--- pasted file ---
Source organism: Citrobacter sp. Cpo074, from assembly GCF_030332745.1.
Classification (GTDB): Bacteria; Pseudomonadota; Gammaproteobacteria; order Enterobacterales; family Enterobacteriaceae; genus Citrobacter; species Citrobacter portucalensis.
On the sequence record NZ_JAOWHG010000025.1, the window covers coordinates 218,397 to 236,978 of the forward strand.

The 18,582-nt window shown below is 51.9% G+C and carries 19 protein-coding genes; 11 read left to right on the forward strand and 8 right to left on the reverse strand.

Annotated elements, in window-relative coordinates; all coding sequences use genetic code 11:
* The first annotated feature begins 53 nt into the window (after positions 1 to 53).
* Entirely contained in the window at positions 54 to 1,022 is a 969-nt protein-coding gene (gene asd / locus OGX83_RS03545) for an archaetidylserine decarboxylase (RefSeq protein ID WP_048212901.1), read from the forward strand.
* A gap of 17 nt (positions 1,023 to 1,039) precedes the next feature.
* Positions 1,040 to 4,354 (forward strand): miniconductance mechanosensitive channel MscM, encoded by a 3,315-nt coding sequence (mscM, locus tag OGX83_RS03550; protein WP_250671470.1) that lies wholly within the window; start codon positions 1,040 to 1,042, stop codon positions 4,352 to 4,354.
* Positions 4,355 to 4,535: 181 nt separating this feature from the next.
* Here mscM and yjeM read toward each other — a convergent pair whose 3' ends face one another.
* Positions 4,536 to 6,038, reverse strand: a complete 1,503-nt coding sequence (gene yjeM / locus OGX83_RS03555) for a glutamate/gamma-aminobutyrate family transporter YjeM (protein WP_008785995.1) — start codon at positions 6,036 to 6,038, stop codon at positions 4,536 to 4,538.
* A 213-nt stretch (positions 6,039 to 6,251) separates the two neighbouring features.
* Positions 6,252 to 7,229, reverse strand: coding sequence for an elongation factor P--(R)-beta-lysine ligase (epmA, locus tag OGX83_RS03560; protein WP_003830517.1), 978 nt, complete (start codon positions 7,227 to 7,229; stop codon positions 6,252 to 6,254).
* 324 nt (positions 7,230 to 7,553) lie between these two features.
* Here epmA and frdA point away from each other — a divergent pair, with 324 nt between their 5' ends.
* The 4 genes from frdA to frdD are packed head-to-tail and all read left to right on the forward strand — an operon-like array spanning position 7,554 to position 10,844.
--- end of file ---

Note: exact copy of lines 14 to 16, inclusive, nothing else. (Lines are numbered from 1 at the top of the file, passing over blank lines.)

* Positions 6,252 to 7,229, reverse strand: coding sequence for an elongation factor P--(R)-beta-lysine ligase (epmA, locus tag OGX83_RS03560; protein WP_003830517.1), 978 nt, complete (start codon positions 7,227 to 7,229; stop codon positions 6,252 to 6,254).
* 324 nt (positions 7,230 to 7,553) lie between these two features.
* Here epmA and frdA point away from each other — a divergent pair, with 324 nt between their 5' ends.